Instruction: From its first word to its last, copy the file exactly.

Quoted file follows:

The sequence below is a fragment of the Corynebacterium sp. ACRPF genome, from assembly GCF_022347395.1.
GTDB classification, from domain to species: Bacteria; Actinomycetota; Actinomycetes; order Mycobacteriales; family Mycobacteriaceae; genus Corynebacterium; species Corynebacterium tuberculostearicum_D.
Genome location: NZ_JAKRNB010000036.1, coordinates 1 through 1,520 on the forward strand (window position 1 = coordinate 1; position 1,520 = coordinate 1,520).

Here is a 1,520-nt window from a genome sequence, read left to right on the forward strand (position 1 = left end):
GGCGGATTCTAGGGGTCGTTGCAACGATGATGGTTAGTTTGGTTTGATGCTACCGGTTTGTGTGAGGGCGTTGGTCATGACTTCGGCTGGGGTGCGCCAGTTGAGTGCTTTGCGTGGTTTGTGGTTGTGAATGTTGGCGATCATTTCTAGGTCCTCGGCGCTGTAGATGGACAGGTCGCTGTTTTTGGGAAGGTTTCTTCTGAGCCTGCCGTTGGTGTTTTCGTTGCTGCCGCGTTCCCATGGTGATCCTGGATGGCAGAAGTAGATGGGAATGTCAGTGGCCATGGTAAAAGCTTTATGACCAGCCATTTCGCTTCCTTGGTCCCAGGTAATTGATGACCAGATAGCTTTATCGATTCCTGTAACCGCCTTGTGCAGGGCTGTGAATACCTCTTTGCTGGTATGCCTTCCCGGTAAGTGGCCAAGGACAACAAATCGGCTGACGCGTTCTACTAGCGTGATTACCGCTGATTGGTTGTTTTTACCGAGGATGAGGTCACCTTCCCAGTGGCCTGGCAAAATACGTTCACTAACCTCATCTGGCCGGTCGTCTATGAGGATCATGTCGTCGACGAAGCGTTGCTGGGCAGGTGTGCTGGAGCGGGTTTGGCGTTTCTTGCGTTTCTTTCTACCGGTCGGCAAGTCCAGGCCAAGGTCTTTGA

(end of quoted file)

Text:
The sequence below is a fragment of the Corynebacterium sp. ACRPF genome, from assembly GCF_022347395.1.
GTDB classification, from domain to species: Bacteria; Actinomycetota; Actinomycetes; order Mycobacteriales; family Mycobacteriaceae; genus Corynebacterium; species Corynebacterium tuberculostearicum_D.
Genome location: NZ_JAKRNB010000036.1, coordinates 1 through 1,520 on the forward strand (window position 1 = coordinate 1; position 1,520 = coordinate 1,520).

Here is a 1,520-nt window from a genome sequence, read left to right on the forward strand (position 1 = left end):
GGCGGATTCTAGGGGTCGTTGCAACGATGATGGTTAGTTTGGTTTGATGCTACCGGTTTGTGTGAGGGCGTTGGTCATGACTTCGGCTGGGGTGCGCCAGTTGAGTGCTTTGCGTGGTTTGTGGTTGTGAATGTTGGCGATCATTTCTAGGTCCTCGGCGCTGTAGATGGACAGGTCGCTGTTTTTGGGAAGGTTTCTTCTGAGCCTGCCGTTGGTGTTTTCGTTGCTGCCGCGTTCCCATGGTGATCCTGGATGGCAGAAGTAGATGGGAATGTCAGTGGCCATGGTAAAAGCTTTATGACCAGCCATTTCGCTTCCTTGGTCCCAGGTAATTGATGACCAGATAGCTTTATCGATTCCTGTAACCGCCTTGTGCAGGGCTGTGAATACCTCTTTGCTGGTATGCCTTCCCGGTAAGTGGCCAAGGACAACAAATCGGCTGACGCGTTCTACTAGCGTGATTACCGCTGATTGGTTGTTTTTACCGAGGATGAGGTCACCTTCCCAGTGGCCTGGCAAAATACGTTCACTAACCTCATCTGGCCGGTCGTCTATGAGGATCATGTCGTCGACGAAGCGTTGCTGGGCAGGTGTGCTGGAGCGGGTTTGGCGTTTCTTGCGTTTCTTTCTACCGGTCGGCAAGTCCAGGCCAAGGTCTTTGA